Bloomberg: Government Probably Shouldn’t Force Exercise- UPDATE Judge Strikes Down Nanny Mayor’s Soda Ban
March 11, 2013 by Sam Rolley
New York Mayor Michael Bloomberg has not been shy about using the force of government to promote his public health initiatives when it comes to banning sodas that he feels are too big, smoking, fatty foods, bottle feeding infants, guns and Styrofoam. But asked whether government should also force people to exercise, even the mayor with totalitarian tendencies says it’s a bad idea.
“Well, you have to be practical about what legally you can do and what people will do,” Bloomberg said during a radio appearance. “The nice thing about the soda thing is it’s really just a suggestion. So, if you want to buy 32 ounces, you just have to carry it back to your seat in two cups. And maybe that would convince you to only take one, but if you want two you can do it. I think government’s job… is to give you advice, not to force you do things.”
Not surprisingly, Bloomberg did go on to note that he does support government force being applied to encourage certain behaviors.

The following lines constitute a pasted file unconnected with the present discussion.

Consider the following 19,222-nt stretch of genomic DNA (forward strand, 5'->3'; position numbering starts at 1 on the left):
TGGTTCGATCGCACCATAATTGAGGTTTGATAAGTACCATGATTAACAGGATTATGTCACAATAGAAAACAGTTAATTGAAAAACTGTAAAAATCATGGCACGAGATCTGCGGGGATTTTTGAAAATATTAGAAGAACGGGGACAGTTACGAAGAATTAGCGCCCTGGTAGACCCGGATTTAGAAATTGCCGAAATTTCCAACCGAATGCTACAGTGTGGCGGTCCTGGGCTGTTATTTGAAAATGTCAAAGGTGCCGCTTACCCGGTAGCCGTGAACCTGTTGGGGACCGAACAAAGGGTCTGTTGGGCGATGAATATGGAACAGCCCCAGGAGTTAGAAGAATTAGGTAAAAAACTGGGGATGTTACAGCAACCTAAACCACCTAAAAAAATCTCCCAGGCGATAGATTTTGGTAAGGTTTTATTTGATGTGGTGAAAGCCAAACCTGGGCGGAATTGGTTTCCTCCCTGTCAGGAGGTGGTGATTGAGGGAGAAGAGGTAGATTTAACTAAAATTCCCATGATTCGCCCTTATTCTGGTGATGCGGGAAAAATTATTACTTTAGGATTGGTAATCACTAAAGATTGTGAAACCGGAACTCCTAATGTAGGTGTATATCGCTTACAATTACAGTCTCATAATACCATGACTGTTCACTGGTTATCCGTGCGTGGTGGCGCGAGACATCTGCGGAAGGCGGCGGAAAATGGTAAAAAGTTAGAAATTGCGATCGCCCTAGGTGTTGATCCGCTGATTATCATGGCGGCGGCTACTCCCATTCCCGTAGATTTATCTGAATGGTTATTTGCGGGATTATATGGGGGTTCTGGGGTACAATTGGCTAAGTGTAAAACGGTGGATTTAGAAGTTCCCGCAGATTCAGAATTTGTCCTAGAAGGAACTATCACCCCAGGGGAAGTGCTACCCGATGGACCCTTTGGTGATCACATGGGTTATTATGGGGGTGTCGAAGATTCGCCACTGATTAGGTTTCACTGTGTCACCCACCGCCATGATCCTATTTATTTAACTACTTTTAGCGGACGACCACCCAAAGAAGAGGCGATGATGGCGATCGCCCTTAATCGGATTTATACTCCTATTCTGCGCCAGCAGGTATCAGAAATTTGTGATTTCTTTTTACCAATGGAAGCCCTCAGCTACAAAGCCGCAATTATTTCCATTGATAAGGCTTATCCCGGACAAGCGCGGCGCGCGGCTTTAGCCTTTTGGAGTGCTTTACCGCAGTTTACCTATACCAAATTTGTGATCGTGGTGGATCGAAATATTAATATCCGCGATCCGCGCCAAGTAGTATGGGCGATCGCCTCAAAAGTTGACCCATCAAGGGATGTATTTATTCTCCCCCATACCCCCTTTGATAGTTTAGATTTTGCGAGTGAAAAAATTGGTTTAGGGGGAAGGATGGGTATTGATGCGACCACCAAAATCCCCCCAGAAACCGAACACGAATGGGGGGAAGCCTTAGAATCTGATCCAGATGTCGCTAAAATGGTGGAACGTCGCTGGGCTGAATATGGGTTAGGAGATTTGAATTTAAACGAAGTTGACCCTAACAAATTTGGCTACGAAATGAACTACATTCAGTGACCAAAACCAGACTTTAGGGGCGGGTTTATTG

“Although there are some things we try and force you to do,” he continued. “If there’s asbestos in the classroom or your office building, we force you out. If you want to drink and drive, we try and stop you — although sometimes not as successfully as you’d like.
“I think so
me of these other things — calorie counts we’ve done in chain restaurants so you can see what you’re eating — [are OK]. But when it comes to forcing you, the only thing the government can do practically — and I think should do — is education. Exercise is great for you, but how do you convince people to do it? And should you force them to do it? Probably not.”
A New York State judge slapped down nanny Bloomberg’s ban on large sugary drinks on Monday.
The court declared that the city is “enjoined and permanently restrained from implementing or enforcing the new regulations” because the rule is “fraught with arbitrary and capricious consequences” and
are too difficult to enforce “even within a particular city block, much less the city as a whole.”
To that point, coffee giant Starbucks announced recently that it would not got out of its way to enforce the large cup ban.
“Because customers can make so many choices in their beverages, we feel that most of the beverages fall outside of the ban,” said Starbucks spokeswoman Linda Mills.
Bloomberg, who had health inspectors armed with portion measuring cups to check for compliance at the ready, has vowed to appeal the judge’s decision.